Well, they’re still your kids, right? You hope so, but according to the American Association of Blood Banks (see their Annual Report Summary 2001) 29.6% of men named on birth certificates cannot be the fathers of the children named. Now, if you, Mom and the milkman are all Type O, the test can tell you nothing, but if you are Type O, Mom is Type A and the baby is Type AB, it’s time to check the calendar for the dates of that business trip you took about nine months ago…
(If you’re in the military, you’re at higher risk for paternity fraud, since you may not know that you’ve been named as the father until you get a default judgment in the mail over in Baghdad, and in some jurisdictions, paternity is irreversible if not contested within a given timeframe, maybe only six months [see Glenn Sacks' column on veterans and paternity fraud].)
Won’t you get a fair shake at having the kids, if you’re the better parent? Don’t bet on it, if you’re male. You may be falsely accused of domestic violence or sexual abuse of the children, get hit with a “Personal Protection Order” or a restraining order, and not be able to go home or see your kids while you labor under the burden of the accusations leveled at you. The “tender years” or “the best interests of the child” legal doctrines biases the court in favor of giving Mom custody, even without her making false accusations. (Domestic violence victims are about as likely to be men as women, according to research cited by Glenn Sacks)
The above might lead a disinterested reader to conclude that the stereotype of Deadbeat Dad tooling around in his new Corvette with his trophy babe while Mom watches her income drop by three-quarters, as alleged, based on simple mathematical errors, by Lenore Weitzman (in her book, The Divorce Revolution) and debunked by Richard Peterson of the Social Science Research Council (see Christopher Rapp’s discussion of the issue) is false.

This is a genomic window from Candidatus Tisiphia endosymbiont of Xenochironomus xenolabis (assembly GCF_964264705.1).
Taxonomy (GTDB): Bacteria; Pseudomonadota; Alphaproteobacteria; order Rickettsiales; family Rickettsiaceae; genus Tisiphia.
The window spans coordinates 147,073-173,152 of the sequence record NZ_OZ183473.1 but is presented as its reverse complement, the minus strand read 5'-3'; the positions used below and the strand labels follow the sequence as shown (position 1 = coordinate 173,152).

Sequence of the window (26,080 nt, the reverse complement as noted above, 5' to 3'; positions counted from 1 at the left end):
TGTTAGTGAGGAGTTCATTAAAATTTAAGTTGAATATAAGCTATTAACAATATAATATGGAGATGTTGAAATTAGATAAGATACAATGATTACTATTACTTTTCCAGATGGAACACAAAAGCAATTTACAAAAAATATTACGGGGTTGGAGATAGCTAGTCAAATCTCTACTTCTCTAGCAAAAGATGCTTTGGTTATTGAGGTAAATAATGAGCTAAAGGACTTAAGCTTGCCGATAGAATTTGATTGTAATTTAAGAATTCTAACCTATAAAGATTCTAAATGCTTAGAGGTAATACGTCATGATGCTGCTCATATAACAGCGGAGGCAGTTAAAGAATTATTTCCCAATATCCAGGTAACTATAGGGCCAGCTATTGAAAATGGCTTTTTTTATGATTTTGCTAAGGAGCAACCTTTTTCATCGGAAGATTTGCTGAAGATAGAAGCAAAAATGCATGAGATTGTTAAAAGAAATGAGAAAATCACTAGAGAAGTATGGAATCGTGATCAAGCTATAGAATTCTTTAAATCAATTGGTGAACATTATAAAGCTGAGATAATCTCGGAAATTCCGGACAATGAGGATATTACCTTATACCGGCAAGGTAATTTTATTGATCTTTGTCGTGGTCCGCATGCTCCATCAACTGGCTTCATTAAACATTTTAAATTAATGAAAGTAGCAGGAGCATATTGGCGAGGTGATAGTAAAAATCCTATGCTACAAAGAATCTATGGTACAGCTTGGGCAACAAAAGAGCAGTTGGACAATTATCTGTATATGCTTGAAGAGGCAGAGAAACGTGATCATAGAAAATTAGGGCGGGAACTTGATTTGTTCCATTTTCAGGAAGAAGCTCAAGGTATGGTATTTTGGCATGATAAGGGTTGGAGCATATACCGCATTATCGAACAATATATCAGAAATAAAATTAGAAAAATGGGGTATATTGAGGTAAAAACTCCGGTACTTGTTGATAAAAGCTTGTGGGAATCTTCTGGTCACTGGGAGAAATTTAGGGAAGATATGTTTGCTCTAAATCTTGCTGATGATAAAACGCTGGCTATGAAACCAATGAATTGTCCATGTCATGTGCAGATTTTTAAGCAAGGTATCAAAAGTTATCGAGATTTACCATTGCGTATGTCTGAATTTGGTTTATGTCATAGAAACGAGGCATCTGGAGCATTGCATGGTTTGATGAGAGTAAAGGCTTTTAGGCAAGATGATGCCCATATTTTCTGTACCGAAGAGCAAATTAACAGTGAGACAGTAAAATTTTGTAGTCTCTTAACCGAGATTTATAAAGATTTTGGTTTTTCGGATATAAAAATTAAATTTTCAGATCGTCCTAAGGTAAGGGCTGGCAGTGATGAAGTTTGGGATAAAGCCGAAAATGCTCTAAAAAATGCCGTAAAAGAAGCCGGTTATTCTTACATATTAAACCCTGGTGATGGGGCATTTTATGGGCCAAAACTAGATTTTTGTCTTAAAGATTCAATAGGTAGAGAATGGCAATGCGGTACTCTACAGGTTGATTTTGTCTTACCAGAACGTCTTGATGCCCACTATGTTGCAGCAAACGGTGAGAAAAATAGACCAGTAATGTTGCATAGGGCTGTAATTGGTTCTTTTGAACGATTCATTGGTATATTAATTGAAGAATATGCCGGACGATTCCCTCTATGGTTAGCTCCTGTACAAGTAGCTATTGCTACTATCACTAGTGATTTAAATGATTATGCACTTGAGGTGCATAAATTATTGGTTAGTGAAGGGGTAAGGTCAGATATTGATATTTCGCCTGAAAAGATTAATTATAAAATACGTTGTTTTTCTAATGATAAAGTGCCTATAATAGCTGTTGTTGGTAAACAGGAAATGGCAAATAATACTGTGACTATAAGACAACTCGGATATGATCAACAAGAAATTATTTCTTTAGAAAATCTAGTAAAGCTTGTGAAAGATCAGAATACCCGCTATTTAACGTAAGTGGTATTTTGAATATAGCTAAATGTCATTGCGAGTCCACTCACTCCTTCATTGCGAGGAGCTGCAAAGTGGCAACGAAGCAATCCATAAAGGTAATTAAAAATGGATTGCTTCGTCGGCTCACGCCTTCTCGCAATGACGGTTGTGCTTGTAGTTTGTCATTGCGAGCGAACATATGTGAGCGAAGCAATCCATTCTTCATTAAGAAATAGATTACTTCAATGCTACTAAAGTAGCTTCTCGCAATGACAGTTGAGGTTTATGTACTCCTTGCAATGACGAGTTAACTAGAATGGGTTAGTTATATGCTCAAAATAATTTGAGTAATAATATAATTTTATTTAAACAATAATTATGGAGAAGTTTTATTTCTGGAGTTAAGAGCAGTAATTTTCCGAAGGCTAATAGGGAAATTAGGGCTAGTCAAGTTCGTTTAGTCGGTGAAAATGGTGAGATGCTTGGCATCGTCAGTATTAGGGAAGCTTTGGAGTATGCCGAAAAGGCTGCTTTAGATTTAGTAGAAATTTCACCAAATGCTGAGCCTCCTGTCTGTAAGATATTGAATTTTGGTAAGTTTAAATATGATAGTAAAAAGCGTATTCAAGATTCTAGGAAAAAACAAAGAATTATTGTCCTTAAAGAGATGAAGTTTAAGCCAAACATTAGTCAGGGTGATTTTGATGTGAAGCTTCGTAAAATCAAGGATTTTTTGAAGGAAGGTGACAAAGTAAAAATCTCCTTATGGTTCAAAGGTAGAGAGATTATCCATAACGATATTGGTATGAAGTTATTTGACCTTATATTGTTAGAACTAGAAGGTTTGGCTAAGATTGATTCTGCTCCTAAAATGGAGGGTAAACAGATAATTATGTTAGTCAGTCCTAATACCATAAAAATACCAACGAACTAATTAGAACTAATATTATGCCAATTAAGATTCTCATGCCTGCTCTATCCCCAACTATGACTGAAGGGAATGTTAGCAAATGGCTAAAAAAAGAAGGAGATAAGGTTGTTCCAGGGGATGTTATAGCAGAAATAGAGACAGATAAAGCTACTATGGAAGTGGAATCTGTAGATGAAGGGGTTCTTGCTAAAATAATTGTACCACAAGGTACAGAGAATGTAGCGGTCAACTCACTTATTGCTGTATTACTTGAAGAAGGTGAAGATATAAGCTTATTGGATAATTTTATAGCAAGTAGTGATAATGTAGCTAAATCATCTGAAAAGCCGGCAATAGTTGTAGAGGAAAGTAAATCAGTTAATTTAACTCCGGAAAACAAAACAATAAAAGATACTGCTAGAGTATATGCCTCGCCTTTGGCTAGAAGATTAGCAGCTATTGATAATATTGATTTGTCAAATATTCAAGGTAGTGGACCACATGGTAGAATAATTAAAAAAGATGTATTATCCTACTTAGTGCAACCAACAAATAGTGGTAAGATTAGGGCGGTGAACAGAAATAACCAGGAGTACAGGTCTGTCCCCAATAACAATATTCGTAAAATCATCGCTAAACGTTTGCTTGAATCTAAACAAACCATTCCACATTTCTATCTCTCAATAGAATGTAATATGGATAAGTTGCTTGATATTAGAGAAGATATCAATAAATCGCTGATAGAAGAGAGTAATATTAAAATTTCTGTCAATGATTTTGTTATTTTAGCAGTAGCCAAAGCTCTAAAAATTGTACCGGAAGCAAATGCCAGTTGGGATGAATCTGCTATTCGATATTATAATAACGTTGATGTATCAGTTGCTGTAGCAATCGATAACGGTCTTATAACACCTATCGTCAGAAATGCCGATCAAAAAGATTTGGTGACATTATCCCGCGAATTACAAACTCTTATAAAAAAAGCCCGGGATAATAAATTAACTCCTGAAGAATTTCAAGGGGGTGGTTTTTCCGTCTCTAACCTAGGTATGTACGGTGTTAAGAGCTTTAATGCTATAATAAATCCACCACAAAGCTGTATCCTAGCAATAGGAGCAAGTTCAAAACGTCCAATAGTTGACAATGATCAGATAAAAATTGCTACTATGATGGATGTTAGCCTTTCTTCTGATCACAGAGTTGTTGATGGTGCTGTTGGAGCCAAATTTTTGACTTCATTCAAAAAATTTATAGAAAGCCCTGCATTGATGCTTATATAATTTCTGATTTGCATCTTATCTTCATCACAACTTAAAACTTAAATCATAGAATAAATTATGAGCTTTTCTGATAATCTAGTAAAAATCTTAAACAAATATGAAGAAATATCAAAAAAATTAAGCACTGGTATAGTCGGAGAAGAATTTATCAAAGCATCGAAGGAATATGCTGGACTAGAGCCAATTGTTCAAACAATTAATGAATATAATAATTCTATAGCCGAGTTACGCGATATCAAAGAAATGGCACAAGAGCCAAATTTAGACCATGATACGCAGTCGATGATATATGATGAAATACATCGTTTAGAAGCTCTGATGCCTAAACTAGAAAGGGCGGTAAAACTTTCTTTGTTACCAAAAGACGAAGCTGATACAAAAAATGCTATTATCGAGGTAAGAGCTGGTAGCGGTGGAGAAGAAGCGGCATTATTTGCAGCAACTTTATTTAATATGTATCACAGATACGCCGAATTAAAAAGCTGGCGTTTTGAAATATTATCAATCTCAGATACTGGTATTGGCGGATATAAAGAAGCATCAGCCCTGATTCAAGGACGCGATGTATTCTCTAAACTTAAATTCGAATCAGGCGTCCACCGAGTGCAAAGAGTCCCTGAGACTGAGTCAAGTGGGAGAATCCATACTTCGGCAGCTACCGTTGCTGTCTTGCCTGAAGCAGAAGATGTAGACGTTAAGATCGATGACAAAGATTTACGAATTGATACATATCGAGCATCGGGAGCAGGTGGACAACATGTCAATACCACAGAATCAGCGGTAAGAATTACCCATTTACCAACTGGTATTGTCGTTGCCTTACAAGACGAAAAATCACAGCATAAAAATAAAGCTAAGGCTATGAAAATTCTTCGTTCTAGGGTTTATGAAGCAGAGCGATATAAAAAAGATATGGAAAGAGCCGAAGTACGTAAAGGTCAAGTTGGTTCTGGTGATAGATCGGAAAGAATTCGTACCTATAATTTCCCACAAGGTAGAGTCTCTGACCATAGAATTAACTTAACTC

Where does all this leave us, Dear Reader? Back at the front door of your empty house, staring at that note, as your cell phone rings, with your lawyer on the line, telling you that you’ll be served with divorce papers, a PPO, and that Protective Services wants to talk to you about allegations that you abused the children (“Now just relax and tell me, Mr. Jones, have you ever given your 3 year old daughter a bath…alone?”). Not to worry, though; the kids won’t do without, because Mom emptied out the bank account beforehand (thoughtful, no?), and your lawyer will set up a payment plan, as long as those rumors about downsizing at your plant are just rumors, of course. You might get to see your little princess, someday, if you admit that you need therapy (Look how much she’s grown! Wonder where she got the blond hair from?) That assumes that Mom's steady stream of subtle put-downs don't foster Parental Alienation Syndrome (PAS), which manifests itself in once-loving children turning against the target (read: non-custodial) parent. And so what if you do fall behind? At least in the slammer you won’t have to pay rent, and you’ll get out someday, unless you end up like that dad in Milford, N.H., for whom child support became a death sentence (Dr. Baskerville again).